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used in The Scarlet Letter

19 uses
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to be or to become psychologically or physically used to something

(used to is an expression that means someone has adapted to and has an expectation of something so it does not seem unusual)
  • ...while his grey eyes,  accustomed to the shaded light of his study...
    Chapter 3 — The Recognition (54% in)
accustomed = adapted (grew used to)
  • My children have had other birth-places, and, so far as their fortunes may be within my control, shall strike their roots into unaccustomed earth.
    Introductory (21% in)
  • They spent a good deal of time, also, asleep in their accustomed corners, with their chairs tilted back against the walls; awaking, however, once or twice in the forenoon, to bore one another with the several thousandth repetition of old sea-stories and mouldy jokes, that had grown to be passwords and countersigns among them.
    Introductory (27% in)
  • It was carelessly at first, like a man chiefly accustomed to look inward, and to whom external matters are of little value and import, unless they bear relation to something within his mind.
    Chapter 3 — The Recognition (9% in)
  • Dames of elevated rank, likewise, whose doors she entered in the way of her occupation, were accustomed to distil drops of bitterness into her heart; sometimes through that alchemy of quiet malice, by which women can concoct a subtle poison from ordinary trifles; and sometimes, also, by a coarser expression, that fell upon the sufferer's defenceless breast like a rough blow upon an ulcerated wound.
    Chapter 5 — Hester at her Needle (68% in)
  • But then, again, an accustomed eye had likewise its own anguish to inflict.
    Chapter 5 — Hester at her Needle (80% in)
  • For, though bred a lawyer, and accustomed to speak of Bacon, Coke, Noye, and Finch, as his professional associates, the exigencies of this new country had transformed Governor Bellingham into a soldier, as well as a statesman and ruler.
    Chapter 7 — The Governor's Hall (79% in)
  • But it is an error to suppose that our great forefathers—though accustomed to speak and think of human existence as a state merely of trial and warfare, and though unfeignedly prepared to sacrifice goods and life at the behest of duty—made it a matter of conscience to reject such means of comfort, or even luxury, as lay fairly within their grasp.
    Chapter 8 — The Elf-child and the Minister (4% in)
  • But the child, unaccustomed to the touch or familiarity of any but her mother, escaped through the open window, and stood on the upper step, looking like a wild tropical bird of rich plumage, ready to take flight into the upper air.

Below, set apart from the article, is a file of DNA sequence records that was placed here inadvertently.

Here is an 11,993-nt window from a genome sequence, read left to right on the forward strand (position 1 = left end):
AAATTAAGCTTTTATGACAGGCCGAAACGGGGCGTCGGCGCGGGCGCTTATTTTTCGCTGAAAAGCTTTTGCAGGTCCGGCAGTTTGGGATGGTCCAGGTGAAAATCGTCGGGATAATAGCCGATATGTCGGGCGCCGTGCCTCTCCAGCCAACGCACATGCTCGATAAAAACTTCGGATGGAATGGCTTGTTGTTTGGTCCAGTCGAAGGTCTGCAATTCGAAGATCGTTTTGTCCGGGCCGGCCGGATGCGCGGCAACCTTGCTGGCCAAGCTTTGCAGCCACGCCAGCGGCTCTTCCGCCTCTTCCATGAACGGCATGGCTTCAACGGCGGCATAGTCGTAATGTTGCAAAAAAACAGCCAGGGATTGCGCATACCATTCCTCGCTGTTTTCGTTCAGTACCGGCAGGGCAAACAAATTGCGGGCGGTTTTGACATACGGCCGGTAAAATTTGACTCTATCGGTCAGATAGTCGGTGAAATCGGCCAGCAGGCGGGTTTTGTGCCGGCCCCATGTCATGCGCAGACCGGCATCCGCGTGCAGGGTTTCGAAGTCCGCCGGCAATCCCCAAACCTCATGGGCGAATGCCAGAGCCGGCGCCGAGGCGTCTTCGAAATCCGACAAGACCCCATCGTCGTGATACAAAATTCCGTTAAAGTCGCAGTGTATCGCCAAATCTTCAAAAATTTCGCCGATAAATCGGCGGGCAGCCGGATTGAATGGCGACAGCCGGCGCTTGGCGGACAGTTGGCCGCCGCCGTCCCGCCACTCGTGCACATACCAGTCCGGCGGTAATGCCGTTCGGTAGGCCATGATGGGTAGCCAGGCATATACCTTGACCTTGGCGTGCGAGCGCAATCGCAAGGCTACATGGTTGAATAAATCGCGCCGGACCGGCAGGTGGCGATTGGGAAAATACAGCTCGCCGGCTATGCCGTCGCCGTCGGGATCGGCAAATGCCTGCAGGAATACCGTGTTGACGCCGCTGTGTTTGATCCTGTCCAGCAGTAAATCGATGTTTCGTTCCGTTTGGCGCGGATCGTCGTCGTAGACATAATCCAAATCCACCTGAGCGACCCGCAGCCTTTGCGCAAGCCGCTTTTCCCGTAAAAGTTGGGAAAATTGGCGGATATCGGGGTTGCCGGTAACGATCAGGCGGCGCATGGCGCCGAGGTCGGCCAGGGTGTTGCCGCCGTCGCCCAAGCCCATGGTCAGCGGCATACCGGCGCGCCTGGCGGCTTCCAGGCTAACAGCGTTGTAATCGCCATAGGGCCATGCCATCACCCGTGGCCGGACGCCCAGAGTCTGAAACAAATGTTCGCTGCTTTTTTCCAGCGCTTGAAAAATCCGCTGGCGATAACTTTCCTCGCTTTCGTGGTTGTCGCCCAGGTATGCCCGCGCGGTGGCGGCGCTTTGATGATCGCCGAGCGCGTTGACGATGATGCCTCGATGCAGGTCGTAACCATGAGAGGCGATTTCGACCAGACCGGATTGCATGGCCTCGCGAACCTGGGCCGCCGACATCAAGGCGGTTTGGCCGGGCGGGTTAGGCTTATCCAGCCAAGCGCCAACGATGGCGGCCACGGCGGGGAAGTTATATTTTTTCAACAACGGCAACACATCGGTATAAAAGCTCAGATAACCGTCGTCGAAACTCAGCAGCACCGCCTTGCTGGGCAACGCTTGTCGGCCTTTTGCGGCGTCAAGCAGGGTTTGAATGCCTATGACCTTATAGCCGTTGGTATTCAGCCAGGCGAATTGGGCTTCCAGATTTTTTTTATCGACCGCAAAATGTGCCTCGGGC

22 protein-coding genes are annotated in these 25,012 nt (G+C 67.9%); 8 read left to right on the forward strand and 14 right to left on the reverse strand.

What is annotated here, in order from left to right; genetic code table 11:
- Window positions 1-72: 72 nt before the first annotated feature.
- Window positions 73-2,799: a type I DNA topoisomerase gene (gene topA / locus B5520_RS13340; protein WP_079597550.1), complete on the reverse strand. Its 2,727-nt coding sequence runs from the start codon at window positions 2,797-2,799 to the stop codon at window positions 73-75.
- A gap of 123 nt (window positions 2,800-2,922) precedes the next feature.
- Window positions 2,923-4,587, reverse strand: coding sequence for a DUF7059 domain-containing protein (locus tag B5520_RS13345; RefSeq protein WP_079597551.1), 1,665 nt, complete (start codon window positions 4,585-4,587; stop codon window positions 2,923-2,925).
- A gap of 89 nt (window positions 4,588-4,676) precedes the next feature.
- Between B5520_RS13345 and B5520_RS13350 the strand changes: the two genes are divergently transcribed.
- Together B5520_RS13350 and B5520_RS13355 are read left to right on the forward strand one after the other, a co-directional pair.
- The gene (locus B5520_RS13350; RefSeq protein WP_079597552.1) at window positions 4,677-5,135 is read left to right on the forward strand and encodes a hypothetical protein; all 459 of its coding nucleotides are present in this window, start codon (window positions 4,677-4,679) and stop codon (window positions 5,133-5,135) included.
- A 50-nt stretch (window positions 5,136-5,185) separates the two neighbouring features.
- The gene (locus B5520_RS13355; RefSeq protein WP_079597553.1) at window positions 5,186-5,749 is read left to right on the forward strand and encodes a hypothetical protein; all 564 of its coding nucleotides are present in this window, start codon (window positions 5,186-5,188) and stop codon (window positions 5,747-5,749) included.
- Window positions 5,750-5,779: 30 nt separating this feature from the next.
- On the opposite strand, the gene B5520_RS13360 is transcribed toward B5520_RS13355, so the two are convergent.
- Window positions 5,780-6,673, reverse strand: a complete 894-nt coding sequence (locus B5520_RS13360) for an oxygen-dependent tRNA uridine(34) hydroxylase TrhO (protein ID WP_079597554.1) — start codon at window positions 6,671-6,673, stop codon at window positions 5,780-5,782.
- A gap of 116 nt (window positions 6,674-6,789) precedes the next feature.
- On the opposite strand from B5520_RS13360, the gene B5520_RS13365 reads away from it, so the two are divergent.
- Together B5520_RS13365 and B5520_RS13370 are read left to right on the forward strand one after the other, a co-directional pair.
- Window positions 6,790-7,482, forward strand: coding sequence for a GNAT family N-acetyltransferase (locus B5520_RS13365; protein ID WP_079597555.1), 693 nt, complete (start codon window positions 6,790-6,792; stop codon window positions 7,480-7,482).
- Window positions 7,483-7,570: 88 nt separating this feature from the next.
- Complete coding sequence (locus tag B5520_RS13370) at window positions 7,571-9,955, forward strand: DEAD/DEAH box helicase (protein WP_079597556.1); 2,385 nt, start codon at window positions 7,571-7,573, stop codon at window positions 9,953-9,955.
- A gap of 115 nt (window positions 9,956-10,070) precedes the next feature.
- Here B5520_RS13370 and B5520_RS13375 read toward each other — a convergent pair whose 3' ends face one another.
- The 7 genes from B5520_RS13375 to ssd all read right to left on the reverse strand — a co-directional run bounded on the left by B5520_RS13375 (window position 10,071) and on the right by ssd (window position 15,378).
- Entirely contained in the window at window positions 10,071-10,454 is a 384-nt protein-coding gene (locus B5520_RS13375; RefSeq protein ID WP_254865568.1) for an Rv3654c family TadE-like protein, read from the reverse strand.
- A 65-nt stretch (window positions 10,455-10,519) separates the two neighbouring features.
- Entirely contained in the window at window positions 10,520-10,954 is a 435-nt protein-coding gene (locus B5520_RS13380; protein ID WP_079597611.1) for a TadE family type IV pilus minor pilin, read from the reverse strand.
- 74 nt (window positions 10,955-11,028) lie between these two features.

Chapter 8 — The Elf-child and the Minister (35% in)
  • Thus Roger Chillingworth scrutinised his patient carefully, both as he saw him in his ordinary life, keeping an accustomed pathway in the range of thoughts familiar to him, and as he appeared when thrown amidst other moral scenery, the novelty of which might call out something new to the surface of his character.
    Chapter 9 — The Leech (57% in)
  • He felt his limbs growing stiff with the unaccustomed chilliness of the night, and doubted whether he should be able to descend the steps of the scaffold.
    Chapter 12 — The Minister's Vigil (36% in)
  • It showed the familiar scene of the street with the distinctness of mid-day, but also with the awfulness that is always imparted to familiar objects by an unaccustomed light.
    Chapter 12 — The Minister's Vigil (61% in)
  • Little accustomed, in her long seclusion from society, to measure her ideas of right and wrong by any standard external to herself, Hester saw—or seemed to see—that there lay a responsibility upon her in reference to the clergyman, which she owned to no other, nor to the whole world besides.
    Chapter 13 — Another View of Hester (6% in)
  • As her mother still kept beckoning to her, and arraying her face in a holiday suit of unaccustomed smiles, the child stamped her foot with a yet more imperious look and gesture.
    Chapter 19 — The Child at the Brookside (48% in)
  • "I see what ails the child," whispered Hester to the clergyman, and turning pale in spite of a strong effort to conceal her trouble and annoyance, "Children will not abide any, the slightest, change in the accustomed aspect of things that are daily before their eyes.
    Chapter 19 — The Child at the Brookside (59% in)
  • The excitement of Mr. Dimmesdale's feelings as he returned from his interview with Hester, lent him unaccustomed physical energy, and hurried him townward at a rapid pace.
    Chapter 20 — The Minister in a Maze (17% in)
  • He entered the accustomed room, and looked around him on its books, its windows, its fireplace, and the tapestried comfort of the walls, with the same perception of strangeness that had haunted him throughout his walk from the forest dell into the town and thitherward.
    Chapter 20 — The Minister in a Maze (76% in)
  • Her face, so long familiar to the townspeople, showed the marble quietude which they were accustomed to behold there.
    Chapter 21 — The New England Holiday (6% in)
  • There was his body, moving onward, and with an unaccustomed force.
    Chapter 22 — The Procession (27% in)

There are no more uses of "accustomed" in The Scarlet Letter.

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